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After a Disaster

Get help after a disaster finding family and friends, temporary housing, emergency food, tips to let people know you are safe and steps to replace important vital documents. Also, learn what to do before and after returning to your damaged home and how to start cleaning up.

Find and Notify Family and Friends After a Disaster

Find your family and friends after a disaster in the U.S. or abroad, and let people know you are safe.

Find a Missing Person

If family members or friends are missing after a disaster, first, call your local law enforcement agency for help.

Register Yourself as Safe

If you are safe after a disaster, national emergency or overseas civil unrest and want to let people know your status or reunite with family: 

Find Shelter or Rental Housing After a Disaster

Find immediate shelter during and after a disaster or national emergency:

Learn more about short-term emergency shelters.

If you're looking for rental housings or apartments because you can't return home after a disaster, check with FEMA for short-term housing resources.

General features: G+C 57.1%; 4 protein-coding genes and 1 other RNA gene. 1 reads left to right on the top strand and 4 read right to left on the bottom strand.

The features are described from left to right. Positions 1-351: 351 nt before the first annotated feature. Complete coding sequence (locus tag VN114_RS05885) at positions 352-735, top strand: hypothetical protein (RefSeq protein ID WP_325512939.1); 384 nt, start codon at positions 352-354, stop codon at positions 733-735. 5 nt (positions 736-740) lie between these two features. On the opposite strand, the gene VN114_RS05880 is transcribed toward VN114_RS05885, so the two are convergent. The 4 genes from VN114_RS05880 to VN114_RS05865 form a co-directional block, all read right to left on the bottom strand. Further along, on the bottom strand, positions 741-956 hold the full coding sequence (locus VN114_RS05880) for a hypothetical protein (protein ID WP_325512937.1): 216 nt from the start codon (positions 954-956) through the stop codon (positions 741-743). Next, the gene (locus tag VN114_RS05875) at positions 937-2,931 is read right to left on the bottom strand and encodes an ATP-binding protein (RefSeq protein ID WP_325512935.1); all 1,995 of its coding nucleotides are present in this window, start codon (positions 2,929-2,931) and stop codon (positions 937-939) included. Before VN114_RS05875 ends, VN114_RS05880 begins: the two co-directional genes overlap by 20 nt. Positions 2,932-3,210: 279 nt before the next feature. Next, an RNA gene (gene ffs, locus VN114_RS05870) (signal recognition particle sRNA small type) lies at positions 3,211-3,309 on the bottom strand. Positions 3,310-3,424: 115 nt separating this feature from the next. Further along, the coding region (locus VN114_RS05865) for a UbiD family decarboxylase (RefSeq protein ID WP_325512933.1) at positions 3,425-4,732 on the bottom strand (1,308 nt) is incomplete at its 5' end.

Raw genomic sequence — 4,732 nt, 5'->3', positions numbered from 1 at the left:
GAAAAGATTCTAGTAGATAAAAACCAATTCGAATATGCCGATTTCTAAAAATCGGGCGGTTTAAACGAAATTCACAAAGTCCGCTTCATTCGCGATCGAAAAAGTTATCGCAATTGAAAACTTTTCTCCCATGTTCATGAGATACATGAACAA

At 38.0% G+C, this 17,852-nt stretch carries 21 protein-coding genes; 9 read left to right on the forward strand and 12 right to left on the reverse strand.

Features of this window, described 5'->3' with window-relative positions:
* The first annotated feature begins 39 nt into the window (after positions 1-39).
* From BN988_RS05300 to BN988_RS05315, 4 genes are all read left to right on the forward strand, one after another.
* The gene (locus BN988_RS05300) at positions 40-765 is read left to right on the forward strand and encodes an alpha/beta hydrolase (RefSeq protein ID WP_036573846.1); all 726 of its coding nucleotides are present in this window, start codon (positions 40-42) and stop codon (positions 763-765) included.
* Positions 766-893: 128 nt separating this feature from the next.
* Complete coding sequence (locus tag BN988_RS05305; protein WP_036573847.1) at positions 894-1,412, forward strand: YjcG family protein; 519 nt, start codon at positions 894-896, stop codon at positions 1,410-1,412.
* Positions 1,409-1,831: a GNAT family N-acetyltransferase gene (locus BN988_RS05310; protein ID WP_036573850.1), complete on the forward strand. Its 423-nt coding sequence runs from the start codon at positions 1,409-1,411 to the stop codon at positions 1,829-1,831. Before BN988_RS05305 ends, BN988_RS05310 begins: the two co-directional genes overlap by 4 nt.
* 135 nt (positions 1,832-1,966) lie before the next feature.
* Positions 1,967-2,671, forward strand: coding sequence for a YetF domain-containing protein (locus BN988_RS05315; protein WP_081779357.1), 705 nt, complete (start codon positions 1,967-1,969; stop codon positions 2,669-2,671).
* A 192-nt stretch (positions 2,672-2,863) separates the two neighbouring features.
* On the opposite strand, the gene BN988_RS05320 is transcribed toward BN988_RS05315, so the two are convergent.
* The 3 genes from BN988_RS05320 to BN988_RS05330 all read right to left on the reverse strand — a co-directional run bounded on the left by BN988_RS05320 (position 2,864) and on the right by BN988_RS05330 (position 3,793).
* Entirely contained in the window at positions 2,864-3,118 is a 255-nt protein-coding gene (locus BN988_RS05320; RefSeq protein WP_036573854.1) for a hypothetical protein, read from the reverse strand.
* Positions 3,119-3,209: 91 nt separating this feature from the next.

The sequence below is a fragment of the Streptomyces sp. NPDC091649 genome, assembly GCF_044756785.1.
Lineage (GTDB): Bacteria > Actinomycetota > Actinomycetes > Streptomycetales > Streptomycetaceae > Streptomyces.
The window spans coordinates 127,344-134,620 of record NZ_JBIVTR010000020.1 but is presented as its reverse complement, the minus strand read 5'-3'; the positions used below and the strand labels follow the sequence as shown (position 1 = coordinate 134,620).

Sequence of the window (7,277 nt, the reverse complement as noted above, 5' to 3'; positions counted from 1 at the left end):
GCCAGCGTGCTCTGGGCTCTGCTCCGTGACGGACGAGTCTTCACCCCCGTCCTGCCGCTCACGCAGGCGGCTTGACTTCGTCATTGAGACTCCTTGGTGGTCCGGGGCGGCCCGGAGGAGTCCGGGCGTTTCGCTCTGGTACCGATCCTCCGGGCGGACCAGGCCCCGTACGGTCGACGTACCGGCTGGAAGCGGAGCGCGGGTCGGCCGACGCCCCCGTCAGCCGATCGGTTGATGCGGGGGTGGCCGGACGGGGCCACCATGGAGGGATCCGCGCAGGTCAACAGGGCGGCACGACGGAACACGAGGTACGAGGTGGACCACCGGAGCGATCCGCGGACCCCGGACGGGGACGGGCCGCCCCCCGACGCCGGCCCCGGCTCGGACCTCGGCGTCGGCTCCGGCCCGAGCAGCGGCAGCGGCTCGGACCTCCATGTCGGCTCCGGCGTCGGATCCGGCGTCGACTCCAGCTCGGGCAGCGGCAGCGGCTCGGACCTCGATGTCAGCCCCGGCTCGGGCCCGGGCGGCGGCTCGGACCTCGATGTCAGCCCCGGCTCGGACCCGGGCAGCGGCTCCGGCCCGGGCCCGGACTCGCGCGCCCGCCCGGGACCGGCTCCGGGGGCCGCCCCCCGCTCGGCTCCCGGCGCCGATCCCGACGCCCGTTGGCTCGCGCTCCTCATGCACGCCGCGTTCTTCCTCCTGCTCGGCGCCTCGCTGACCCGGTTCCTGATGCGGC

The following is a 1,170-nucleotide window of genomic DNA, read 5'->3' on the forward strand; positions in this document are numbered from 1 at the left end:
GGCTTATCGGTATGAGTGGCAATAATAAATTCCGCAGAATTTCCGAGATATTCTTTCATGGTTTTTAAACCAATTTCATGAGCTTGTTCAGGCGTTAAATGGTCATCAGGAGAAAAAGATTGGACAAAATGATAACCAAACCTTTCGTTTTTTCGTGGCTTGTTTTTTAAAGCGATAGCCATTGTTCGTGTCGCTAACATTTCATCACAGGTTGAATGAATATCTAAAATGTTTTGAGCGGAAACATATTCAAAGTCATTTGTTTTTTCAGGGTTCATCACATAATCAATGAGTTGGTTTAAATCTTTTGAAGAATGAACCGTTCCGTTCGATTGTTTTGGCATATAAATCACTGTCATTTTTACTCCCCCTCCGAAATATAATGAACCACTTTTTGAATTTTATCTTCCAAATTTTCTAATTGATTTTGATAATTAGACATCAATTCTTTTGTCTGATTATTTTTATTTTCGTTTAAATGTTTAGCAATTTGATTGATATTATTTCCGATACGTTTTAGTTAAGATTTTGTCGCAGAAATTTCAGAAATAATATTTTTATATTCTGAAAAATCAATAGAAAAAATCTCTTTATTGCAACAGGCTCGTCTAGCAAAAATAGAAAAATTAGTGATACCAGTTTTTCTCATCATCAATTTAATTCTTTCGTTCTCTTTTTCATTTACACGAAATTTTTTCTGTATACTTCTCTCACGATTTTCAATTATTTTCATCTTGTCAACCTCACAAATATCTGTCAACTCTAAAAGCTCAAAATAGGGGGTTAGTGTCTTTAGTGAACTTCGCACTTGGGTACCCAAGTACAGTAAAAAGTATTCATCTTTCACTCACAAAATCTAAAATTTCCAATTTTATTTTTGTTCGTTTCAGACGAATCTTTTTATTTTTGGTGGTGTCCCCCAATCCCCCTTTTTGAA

Emergency Food and Water After a Disaster

If you need emergency food and water after a disaster, find an open emergency shelter or listen to local radio or TV to locate other disaster feeding sites. You can also check with local agencies for food assistance.

Get Food Assistance After a Disaster With D-SNAP Benefits

If the president has declared your area as a disaster zone, you may be able to get short-term financial assistance for food under the D-SNAP program. If you’re in your home, follow guidelines for food safety after a power outage or flood.

Create Safe Drinking Water After an Emergency

If you need emergency water and can’t get bottled water, you can make safe drinking water by either boiling it or disinfecting it with bleach. Boiling water is the better choice because it kills more of the bacteria that can make you sick.

  • If the water is cloudy, let it settle and then filter it through a clean cloth or coffee filter.
  • Boil water for one minute. Let it cool before storing.
  • If you can’t boil it, add 8 drops (⅛ teaspoon) of 6% unscented household liquid bleach to a gallon of water. Stir it and let it sit for 30 minutes.
  • If you don’t have bleach, look in your medicine cabinet or first aid kit for iodine. Use five drops of 2% tincture of iodine for each quart of water. You can also use water purification tablets, found at pharmacies and sporting goods stores.
  • Store water in clean containers with covers.

Returning Home After a Disaster